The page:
Cyber Round-up for 20th August
Welcome to the latest edition of the Ironshare Cyber Round-up where we look back at the events of that last week and cover some of the news, posts, views, and highlights from the world of Security.
In this week’s round-up:
T-Mobile announced this week that they had suffered a data breach, exposing the personal details of more than 40 million current and former customers. The leaked data included social security numbers, dates of birth, driver’s licenses, and ID information; it was also confirmed that around 850,000 phone numbers and account PINs were exposed. As a precaution, T-Mobile are recommending that all customers change their account PINs online.
A recent survey from My1Login found that almost two thirds of their employees have been reusing passwords for both personal and work accounts, despite receiving security awareness training. Reports suggest that this issue is inflated specifically in the healthcare and education sectors, where password reuse rates were as high as 94 and 91%. We encourage all people to use unique passwords for their accounts and if you have difficulty remembering them, password managers such as LastPass or Dashlane are worth looking into.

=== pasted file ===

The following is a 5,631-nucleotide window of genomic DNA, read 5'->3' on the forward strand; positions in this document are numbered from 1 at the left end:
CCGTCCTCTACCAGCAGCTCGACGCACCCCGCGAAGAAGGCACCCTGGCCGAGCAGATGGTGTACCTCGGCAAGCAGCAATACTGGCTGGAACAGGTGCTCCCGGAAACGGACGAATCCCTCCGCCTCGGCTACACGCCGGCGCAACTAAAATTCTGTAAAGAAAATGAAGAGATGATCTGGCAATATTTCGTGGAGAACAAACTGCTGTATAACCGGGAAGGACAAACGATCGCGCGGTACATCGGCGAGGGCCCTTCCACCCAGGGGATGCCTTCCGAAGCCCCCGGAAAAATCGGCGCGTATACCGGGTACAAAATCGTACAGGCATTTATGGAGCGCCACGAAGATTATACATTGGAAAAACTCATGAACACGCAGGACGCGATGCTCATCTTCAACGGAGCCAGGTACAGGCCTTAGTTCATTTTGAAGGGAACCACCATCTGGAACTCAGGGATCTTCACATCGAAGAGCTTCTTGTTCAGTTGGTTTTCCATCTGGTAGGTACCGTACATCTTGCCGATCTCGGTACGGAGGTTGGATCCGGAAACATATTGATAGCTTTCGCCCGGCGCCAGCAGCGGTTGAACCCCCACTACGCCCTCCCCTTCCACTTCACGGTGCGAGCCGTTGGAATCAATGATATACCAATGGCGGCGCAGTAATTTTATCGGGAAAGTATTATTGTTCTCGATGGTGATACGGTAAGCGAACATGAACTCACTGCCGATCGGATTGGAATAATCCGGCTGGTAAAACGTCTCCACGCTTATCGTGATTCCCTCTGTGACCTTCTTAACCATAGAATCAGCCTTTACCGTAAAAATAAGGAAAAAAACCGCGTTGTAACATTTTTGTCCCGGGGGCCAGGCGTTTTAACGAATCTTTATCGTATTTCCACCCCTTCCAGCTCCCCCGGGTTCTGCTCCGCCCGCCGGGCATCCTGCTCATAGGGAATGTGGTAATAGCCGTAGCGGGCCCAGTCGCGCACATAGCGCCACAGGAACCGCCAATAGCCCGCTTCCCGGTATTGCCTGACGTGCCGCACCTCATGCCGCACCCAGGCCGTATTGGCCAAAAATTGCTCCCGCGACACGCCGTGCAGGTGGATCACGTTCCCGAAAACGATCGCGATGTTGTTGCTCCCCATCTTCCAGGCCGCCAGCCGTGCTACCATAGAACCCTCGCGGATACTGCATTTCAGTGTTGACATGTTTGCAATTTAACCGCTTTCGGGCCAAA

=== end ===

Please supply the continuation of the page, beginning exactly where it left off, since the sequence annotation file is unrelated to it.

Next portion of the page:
Last week, we spoke about the crypto-thief that stole $600m worth of cryptocurrency from Poly Network. Since then, the hacker has grown a conscience and come forward to start refunding the stolen currency out of the blue. Poly Network recognised this as “white hat behaviour” and has offered the individual $500k as a bug bounty. It appears though the hacker “won’t accept the bounty, and may instead send back the rest of the digital dosh”.
A security researcher recently discovered a flaw affecting Valve, which would allow users to add unlimited funds to their Steam wallets. This bug was very easy to exploit, with users only having to change their account’s email address to work it. This was patched very quickly with the assistance of the researcher.
More details on this exploit can be found here.
Vulnerabilities & Updates
A newly discovered botnet named HolesWarm appears to have been growing since June, targeting Windows and Linux servers. More than 20 known vulnerabilities are being exploited to infect the target machines and deploy cryptomining software. This has primarily been seen operating in China but reports from Tencent suggest that the botnet will soon “expand its reach, and target systems across the globe.”.
A new critical vulnerability has been found in FortiWeb’s management interface, that may allow a remote authenticated attacker to execute arbitrary code. This command injection flaw was given a CVSS score of 8.7 and is reportedly related to CVE-2021-22123. A fix is expected to be released by the end of august; until then, you can find remediation techniques here.
And that is it for this week’s round-up, please do not forget to tune in for new instalments every week.
Stay Safe, Secure and Healthy!
Edition #155 – 20th August 2021
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